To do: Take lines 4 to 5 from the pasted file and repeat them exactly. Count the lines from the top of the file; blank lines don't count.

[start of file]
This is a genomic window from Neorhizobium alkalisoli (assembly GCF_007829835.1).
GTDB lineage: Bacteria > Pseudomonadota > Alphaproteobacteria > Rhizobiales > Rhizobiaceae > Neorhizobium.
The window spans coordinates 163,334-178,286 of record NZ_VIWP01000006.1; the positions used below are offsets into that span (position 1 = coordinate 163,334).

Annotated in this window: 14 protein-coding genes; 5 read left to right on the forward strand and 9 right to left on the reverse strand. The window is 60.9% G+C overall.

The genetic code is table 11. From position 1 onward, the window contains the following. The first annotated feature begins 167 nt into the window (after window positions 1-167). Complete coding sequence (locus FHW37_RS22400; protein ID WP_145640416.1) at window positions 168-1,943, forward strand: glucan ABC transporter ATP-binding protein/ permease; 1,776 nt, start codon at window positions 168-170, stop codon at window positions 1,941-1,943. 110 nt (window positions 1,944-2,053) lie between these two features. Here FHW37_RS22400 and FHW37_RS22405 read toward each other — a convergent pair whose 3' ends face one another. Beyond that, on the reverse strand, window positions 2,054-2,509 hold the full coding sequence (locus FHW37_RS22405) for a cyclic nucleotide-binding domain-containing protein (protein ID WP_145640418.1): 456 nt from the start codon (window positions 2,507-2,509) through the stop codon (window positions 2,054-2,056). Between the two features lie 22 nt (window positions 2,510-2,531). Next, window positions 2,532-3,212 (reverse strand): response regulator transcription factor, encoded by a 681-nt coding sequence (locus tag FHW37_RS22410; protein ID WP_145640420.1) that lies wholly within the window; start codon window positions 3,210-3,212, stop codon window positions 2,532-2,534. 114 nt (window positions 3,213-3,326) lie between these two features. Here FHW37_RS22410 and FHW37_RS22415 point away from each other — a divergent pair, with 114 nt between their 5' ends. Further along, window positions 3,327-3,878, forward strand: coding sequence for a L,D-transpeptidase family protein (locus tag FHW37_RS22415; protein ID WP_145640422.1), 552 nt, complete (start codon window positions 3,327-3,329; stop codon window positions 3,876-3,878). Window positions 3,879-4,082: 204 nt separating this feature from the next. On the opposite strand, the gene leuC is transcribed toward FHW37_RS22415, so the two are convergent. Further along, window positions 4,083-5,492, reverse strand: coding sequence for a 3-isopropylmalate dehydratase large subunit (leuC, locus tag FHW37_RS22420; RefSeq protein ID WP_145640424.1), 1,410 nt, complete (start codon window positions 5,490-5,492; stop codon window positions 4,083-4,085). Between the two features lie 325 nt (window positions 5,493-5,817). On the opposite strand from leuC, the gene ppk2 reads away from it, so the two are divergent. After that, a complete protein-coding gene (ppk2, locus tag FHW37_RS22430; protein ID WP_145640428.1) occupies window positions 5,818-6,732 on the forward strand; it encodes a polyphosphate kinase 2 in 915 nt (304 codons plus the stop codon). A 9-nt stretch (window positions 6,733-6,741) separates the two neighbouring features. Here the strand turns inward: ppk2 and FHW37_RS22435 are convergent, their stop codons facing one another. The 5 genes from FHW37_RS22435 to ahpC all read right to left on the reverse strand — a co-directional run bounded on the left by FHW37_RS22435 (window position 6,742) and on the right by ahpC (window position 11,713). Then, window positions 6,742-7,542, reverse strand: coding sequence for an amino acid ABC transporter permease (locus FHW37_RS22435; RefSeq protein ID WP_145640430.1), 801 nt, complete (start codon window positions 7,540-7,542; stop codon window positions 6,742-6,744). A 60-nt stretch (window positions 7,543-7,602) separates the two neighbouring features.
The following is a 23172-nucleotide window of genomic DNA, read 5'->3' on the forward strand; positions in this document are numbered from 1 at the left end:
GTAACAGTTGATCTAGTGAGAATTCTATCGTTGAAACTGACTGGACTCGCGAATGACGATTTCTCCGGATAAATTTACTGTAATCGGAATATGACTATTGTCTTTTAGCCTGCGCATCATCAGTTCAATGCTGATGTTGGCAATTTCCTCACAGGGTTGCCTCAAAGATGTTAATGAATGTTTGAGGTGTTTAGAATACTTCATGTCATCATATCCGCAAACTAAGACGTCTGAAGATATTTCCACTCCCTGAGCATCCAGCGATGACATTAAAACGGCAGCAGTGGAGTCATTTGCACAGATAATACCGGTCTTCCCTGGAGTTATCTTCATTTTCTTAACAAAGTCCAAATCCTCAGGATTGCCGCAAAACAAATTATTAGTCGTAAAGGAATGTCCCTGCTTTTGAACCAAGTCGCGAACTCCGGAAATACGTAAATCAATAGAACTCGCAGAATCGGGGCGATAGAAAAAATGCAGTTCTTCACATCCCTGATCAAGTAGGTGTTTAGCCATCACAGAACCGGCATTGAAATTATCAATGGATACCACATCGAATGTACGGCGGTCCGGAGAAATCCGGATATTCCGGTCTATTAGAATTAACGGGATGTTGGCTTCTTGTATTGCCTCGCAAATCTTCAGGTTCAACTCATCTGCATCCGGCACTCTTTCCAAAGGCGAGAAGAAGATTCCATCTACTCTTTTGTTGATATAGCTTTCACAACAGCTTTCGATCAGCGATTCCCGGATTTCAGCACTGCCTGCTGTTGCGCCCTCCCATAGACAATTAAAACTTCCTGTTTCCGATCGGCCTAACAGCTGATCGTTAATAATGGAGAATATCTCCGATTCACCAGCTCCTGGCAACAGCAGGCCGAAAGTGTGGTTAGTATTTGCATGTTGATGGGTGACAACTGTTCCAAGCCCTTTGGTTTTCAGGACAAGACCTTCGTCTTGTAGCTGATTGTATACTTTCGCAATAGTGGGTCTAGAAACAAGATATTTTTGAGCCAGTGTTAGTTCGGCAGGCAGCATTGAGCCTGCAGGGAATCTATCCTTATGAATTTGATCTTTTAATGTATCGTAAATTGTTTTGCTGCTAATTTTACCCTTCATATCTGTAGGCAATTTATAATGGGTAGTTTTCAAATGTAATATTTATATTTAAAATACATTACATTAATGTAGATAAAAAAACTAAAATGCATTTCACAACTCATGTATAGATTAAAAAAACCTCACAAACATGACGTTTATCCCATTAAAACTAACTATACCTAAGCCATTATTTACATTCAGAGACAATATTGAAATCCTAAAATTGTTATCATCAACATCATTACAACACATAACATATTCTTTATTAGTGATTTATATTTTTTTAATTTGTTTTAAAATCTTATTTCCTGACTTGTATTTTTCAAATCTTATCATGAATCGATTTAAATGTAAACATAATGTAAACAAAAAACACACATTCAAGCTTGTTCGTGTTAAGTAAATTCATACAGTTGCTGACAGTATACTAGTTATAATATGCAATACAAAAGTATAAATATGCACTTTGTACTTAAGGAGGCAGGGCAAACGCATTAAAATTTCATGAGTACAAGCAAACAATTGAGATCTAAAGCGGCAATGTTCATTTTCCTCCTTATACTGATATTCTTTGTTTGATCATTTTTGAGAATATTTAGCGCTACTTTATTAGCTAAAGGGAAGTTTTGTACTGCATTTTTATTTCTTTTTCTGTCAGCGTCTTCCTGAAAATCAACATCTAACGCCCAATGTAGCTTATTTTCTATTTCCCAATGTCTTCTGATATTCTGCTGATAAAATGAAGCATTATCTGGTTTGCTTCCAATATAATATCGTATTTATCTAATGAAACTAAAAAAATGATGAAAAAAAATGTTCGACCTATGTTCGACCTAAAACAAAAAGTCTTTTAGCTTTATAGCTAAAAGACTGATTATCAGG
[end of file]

Annotated in this window: 14 protein-coding genes; 5 read left to right on the forward strand and 9 right to left on the reverse strand. The window is 60.9% G+C overall.

The genetic code is table 11. From position 1 onward, the window contains the following. The first annotated feature begins 167 nt into the window (after window positions 1-167). Complete coding sequence (locus FHW37_RS22400; protein ID WP_145640416.1) at window positions 168-1,943, forward strand: glucan ABC transporter ATP-binding protein/ permease; 1,776 nt, start codon at window positions 168-170, stop codon at window positions 1,941-1,943. 110 nt (window positions 1,944-2,053) lie between these two features. Here FHW37_RS22400 and FHW37_RS22405 read toward each other — a convergent pair whose 3' ends face one another. Beyond that, on the reverse strand, window positions 2,054-2,509 hold the full coding sequence (locus FHW37_RS22405) for a cyclic nucleotide-binding domain-containing protein (protein ID WP_145640418.1): 456 nt from the start codon (window positions 2,507-2,509) through the stop codon (window positions 2,054-2,056). Between the two features lie 22 nt (window positions 2,510-2,531). Next, window positions 2,532-3,212 (reverse strand): response regulator transcription factor, encoded by a 681-nt coding sequence (locus tag FHW37_RS22410; protein ID WP_145640420.1) that lies wholly within the window; start codon window positions 3,210-3,212, stop codon window positions 2,532-2,534. 114 nt (window positions 3,213-3,326) lie between these two features. Here FHW37_RS22410 and FHW37_RS22415 point away from each other — a divergent pair, with 114 nt between their 5' ends. Further along, window positions 3,327-3,878, forward strand: coding sequence for a L,D-transpeptidase family protein (locus tag FHW37_RS22415; protein ID WP_145640422.1), 552 nt, complete (start codon window positions 3,327-3,329; stop codon window positions 3,876-3,878). Window positions 3,879-4,082: 204 nt separating this feature from the next. On the opposite strand, the gene leuC is transcribed toward FHW37_RS22415, so the two are convergent. Further along, window positions 4,083-5,492, reverse strand: coding sequence for a 3-isopropylmalate dehydratase large subunit (leuC, locus tag FHW37_RS22420; RefSeq protein ID WP_145640424.1), 1,410 nt, complete (start codon window positions 5,490-5,492; stop codon window positions 4,083-4,085). Between the two features lie 325 nt (window positions 5,493-5,817). On the opposite strand from leuC, the gene ppk2 reads away from it, so the two are divergent. After that, a complete protein-coding gene (ppk2, locus tag FHW37_RS22430; protein ID WP_145640428.1) occupies window positions 5,818-6,732 on the forward strand; it encodes a polyphosphate kinase 2 in 915 nt (304 codons plus the stop codon). A 9-nt stretch (window positions 6,733-6,741) separates the two neighbouring features. Here the strand turns inward: ppk2 and FHW37_RS22435 are convergent, their stop codons facing one another. The 5 genes from FHW37_RS22435 to ahpC all read right to left on the reverse strand — a co-directional run bounded on the left by FHW37_RS22435 (window position 6,742) and on the right by ahpC (window position 11,713). Then, window positions 6,742-7,542, reverse strand: coding sequence for an amino acid ABC transporter permease (locus FHW37_RS22435; RefSeq protein ID WP_145640430.1), 801 nt, complete (start codon window positions 7,540-7,542; stop codon window positions 6,742-6,744). A 60-nt stretch (window positions 7,543-7,602) separates the two neighbouring features.